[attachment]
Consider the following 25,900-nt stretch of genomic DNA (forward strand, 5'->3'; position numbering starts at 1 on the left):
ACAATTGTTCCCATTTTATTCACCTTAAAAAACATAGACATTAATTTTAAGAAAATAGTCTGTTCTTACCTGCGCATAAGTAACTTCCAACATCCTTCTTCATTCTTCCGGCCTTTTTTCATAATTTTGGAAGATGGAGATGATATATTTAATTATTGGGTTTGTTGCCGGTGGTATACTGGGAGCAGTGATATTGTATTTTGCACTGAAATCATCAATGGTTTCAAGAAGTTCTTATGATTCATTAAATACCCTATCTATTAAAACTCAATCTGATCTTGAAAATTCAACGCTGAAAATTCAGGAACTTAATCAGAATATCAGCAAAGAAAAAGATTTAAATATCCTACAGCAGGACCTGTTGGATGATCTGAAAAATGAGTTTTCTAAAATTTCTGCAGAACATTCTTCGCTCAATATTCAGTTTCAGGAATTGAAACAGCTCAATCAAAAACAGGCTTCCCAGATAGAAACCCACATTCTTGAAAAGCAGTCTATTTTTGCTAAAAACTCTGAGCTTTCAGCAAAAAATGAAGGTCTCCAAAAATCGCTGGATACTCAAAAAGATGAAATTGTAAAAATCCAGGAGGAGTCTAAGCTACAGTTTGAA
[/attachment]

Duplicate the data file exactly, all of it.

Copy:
Consider the following 25,900-nt stretch of genomic DNA (forward strand, 5'->3'; position numbering starts at 1 on the left):
ACAATTGTTCCCATTTTATTCACCTTAAAAAACATAGACATTAATTTTAAGAAAATAGTCTGTTCTTACCTGCGCATAAGTAACTTCCAACATCCTTCTTCATTCTTCCGGCCTTTTTTCATAATTTTGGAAGATGGAGATGATATATTTAATTATTGGGTTTGTTGCCGGTGGTATACTGGGAGCAGTGATATTGTATTTTGCACTGAAATCATCAATGGTTTCAAGAAGTTCTTATGATTCATTAAATACCCTATCTATTAAAACTCAATCTGATCTTGAAAATTCAACGCTGAAAATTCAGGAACTTAATCAGAATATCAGCAAAGAAAAAGATTTAAATATCCTACAGCAGGACCTGTTGGATGATCTGAAAAATGAGTTTTCTAAAATTTCTGCAGAACATTCTTCGCTCAATATTCAGTTTCAGGAATTGAAACAGCTCAATCAAAAACAGGCTTCCCAGATAGAAACCCACATTCTTGAAAAGCAGTCTATTTTTGCTAAAAACTCTGAGCTTTCAGCAAAAAATGAAGGTCTCCAAAAATCGCTGGATACTCAAAAAGATGAAATTGTAAAAATCCAGGAGGAGTCTAAGCTACAGTTTGAA